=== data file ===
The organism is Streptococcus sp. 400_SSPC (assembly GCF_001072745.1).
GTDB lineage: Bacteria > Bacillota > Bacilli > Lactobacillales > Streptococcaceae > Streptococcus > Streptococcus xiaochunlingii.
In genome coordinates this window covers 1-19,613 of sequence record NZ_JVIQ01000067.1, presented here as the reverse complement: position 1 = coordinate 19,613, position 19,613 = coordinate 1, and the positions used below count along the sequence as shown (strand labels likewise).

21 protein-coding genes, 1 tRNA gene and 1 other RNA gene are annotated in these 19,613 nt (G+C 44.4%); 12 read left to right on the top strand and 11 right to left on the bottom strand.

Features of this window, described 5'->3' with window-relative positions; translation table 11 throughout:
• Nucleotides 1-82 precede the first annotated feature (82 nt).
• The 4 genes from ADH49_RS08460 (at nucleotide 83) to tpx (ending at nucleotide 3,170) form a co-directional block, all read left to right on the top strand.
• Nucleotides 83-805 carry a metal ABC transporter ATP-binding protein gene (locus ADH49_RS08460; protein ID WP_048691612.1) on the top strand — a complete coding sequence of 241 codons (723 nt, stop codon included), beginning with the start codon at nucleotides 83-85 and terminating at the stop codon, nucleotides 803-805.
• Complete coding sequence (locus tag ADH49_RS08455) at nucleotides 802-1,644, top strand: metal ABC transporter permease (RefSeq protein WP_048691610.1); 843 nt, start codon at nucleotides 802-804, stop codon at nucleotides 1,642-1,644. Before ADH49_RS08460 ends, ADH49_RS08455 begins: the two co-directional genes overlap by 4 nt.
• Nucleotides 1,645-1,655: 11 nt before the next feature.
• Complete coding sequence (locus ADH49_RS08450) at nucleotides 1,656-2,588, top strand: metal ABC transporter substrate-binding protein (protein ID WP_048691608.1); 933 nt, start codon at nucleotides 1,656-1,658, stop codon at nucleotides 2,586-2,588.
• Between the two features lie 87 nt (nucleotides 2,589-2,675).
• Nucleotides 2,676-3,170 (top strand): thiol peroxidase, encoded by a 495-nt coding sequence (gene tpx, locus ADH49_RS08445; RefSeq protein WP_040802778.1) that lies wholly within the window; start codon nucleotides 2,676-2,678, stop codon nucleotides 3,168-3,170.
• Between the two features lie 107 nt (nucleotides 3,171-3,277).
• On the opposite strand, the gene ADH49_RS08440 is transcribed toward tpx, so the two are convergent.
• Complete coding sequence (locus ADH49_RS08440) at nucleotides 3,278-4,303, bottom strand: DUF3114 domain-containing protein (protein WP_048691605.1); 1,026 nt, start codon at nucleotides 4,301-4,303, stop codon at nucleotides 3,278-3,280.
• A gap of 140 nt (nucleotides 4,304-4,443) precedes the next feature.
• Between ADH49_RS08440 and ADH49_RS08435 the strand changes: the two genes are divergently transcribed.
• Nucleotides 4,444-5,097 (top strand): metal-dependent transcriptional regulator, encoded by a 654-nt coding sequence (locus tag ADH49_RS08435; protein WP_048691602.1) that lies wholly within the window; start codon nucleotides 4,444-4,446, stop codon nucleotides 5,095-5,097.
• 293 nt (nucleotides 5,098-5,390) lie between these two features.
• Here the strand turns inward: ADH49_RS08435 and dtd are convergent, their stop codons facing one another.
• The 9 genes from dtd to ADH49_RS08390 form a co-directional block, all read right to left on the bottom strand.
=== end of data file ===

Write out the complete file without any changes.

The organism is Streptococcus sp. 400_SSPC (assembly GCF_001072745.1).
GTDB lineage: Bacteria > Bacillota > Bacilli > Lactobacillales > Streptococcaceae > Streptococcus > Streptococcus xiaochunlingii.
In genome coordinates this window covers 1-19,613 of sequence record NZ_JVIQ01000067.1, presented here as the reverse complement: position 1 = coordinate 19,613, position 19,613 = coordinate 1, and the positions used below count along the sequence as shown (strand labels likewise).

21 protein-coding genes, 1 tRNA gene and 1 other RNA gene are annotated in these 19,613 nt (G+C 44.4%); 12 read left to right on the top strand and 11 right to left on the bottom strand.

Features of this window, described 5'->3' with window-relative positions; translation table 11 throughout:
• Nucleotides 1-82 precede the first annotated feature (82 nt).
• The 4 genes from ADH49_RS08460 (at nucleotide 83) to tpx (ending at nucleotide 3,170) form a co-directional block, all read left to right on the top strand.
• Nucleotides 83-805 carry a metal ABC transporter ATP-binding protein gene (locus ADH49_RS08460; protein ID WP_048691612.1) on the top strand — a complete coding sequence of 241 codons (723 nt, stop codon included), beginning with the start codon at nucleotides 83-85 and terminating at the stop codon, nucleotides 803-805.
• Complete coding sequence (locus tag ADH49_RS08455) at nucleotides 802-1,644, top strand: metal ABC transporter permease (RefSeq protein WP_048691610.1); 843 nt, start codon at nucleotides 802-804, stop codon at nucleotides 1,642-1,644. Before ADH49_RS08460 ends, ADH49_RS08455 begins: the two co-directional genes overlap by 4 nt.
• Nucleotides 1,645-1,655: 11 nt before the next feature.
• Complete coding sequence (locus ADH49_RS08450) at nucleotides 1,656-2,588, top strand: metal ABC transporter substrate-binding protein (protein ID WP_048691608.1); 933 nt, start codon at nucleotides 1,656-1,658, stop codon at nucleotides 2,586-2,588.
• Between the two features lie 87 nt (nucleotides 2,589-2,675).
• Nucleotides 2,676-3,170 (top strand): thiol peroxidase, encoded by a 495-nt coding sequence (gene tpx, locus ADH49_RS08445; RefSeq protein WP_040802778.1) that lies wholly within the window; start codon nucleotides 2,676-2,678, stop codon nucleotides 3,168-3,170.
• Between the two features lie 107 nt (nucleotides 3,171-3,277).
• On the opposite strand, the gene ADH49_RS08440 is transcribed toward tpx, so the two are convergent.
• Complete coding sequence (locus ADH49_RS08440) at nucleotides 3,278-4,303, bottom strand: DUF3114 domain-containing protein (protein WP_048691605.1); 1,026 nt, start codon at nucleotides 4,301-4,303, stop codon at nucleotides 3,278-3,280.
• A gap of 140 nt (nucleotides 4,304-4,443) precedes the next feature.
• Between ADH49_RS08440 and ADH49_RS08435 the strand changes: the two genes are divergently transcribed.
• Nucleotides 4,444-5,097 (top strand): metal-dependent transcriptional regulator, encoded by a 654-nt coding sequence (locus tag ADH49_RS08435; protein WP_048691602.1) that lies wholly within the window; start codon nucleotides 4,444-4,446, stop codon nucleotides 5,095-5,097.
• 293 nt (nucleotides 5,098-5,390) lie between these two features.
• Here the strand turns inward: ADH49_RS08435 and dtd are convergent, their stop codons facing one another.
• The 9 genes from dtd to ADH49_RS08390 form a co-directional block, all read right to left on the bottom strand.